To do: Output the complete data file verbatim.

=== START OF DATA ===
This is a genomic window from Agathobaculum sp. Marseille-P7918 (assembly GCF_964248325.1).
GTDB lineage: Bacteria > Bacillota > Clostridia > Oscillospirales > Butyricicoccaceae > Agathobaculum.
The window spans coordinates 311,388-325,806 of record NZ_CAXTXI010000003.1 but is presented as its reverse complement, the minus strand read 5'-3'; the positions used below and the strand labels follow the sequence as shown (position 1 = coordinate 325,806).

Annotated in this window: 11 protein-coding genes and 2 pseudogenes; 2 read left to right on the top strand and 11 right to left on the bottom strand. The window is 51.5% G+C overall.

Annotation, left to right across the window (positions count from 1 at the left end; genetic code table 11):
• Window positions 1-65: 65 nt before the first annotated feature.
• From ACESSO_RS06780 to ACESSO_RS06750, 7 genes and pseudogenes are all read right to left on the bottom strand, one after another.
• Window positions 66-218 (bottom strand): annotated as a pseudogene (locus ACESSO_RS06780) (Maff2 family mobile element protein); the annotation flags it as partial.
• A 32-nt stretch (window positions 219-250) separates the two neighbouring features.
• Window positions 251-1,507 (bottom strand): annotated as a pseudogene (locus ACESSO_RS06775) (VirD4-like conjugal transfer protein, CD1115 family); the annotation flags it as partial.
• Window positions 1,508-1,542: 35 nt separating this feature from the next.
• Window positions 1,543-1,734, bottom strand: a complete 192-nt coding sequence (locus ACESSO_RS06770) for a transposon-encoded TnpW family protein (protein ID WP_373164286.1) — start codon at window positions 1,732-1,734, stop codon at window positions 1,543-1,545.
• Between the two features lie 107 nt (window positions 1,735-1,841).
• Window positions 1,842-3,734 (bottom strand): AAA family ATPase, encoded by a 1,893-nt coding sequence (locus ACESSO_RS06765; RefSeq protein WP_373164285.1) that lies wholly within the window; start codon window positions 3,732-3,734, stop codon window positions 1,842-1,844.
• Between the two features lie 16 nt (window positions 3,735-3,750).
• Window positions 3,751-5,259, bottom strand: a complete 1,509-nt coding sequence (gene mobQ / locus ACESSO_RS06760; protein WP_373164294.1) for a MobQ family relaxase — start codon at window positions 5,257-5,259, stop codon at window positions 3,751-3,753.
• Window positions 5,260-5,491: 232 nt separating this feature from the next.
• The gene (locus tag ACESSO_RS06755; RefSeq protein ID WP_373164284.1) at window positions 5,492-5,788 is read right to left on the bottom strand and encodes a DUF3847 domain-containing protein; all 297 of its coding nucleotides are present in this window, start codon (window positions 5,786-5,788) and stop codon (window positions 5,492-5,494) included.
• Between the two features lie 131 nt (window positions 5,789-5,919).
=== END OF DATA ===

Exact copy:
This is a genomic window from Agathobaculum sp. Marseille-P7918 (assembly GCF_964248325.1).
GTDB lineage: Bacteria > Bacillota > Clostridia > Oscillospirales > Butyricicoccaceae > Agathobaculum.
The window spans coordinates 311,388-325,806 of record NZ_CAXTXI010000003.1 but is presented as its reverse complement, the minus strand read 5'-3'; the positions used below and the strand labels follow the sequence as shown (position 1 = coordinate 325,806).

Annotated in this window: 11 protein-coding genes and 2 pseudogenes; 2 read left to right on the top strand and 11 right to left on the bottom strand. The window is 51.5% G+C overall.

Annotation, left to right across the window (positions count from 1 at the left end; genetic code table 11):
• Window positions 1-65: 65 nt before the first annotated feature.
• From ACESSO_RS06780 to ACESSO_RS06750, 7 genes and pseudogenes are all read right to left on the bottom strand, one after another.
• Window positions 66-218 (bottom strand): annotated as a pseudogene (locus ACESSO_RS06780) (Maff2 family mobile element protein); the annotation flags it as partial.
• A 32-nt stretch (window positions 219-250) separates the two neighbouring features.
• Window positions 251-1,507 (bottom strand): annotated as a pseudogene (locus ACESSO_RS06775) (VirD4-like conjugal transfer protein, CD1115 family); the annotation flags it as partial.
• Window positions 1,508-1,542: 35 nt separating this feature from the next.
• Window positions 1,543-1,734, bottom strand: a complete 192-nt coding sequence (locus ACESSO_RS06770) for a transposon-encoded TnpW family protein (protein ID WP_373164286.1) — start codon at window positions 1,732-1,734, stop codon at window positions 1,543-1,545.
• Between the two features lie 107 nt (window positions 1,735-1,841).
• Window positions 1,842-3,734 (bottom strand): AAA family ATPase, encoded by a 1,893-nt coding sequence (locus ACESSO_RS06765; RefSeq protein WP_373164285.1) that lies wholly within the window; start codon window positions 3,732-3,734, stop codon window positions 1,842-1,844.
• Between the two features lie 16 nt (window positions 3,735-3,750).
• Window positions 3,751-5,259, bottom strand: a complete 1,509-nt coding sequence (gene mobQ / locus ACESSO_RS06760; protein WP_373164294.1) for a MobQ family relaxase — start codon at window positions 5,257-5,259, stop codon at window positions 3,751-3,753.
• Window positions 5,260-5,491: 232 nt separating this feature from the next.
• The gene (locus tag ACESSO_RS06755; RefSeq protein ID WP_373164284.1) at window positions 5,492-5,788 is read right to left on the bottom strand and encodes a DUF3847 domain-containing protein; all 297 of its coding nucleotides are present in this window, start codon (window positions 5,786-5,788) and stop codon (window positions 5,492-5,494) included.
• Between the two features lie 131 nt (window positions 5,789-5,919).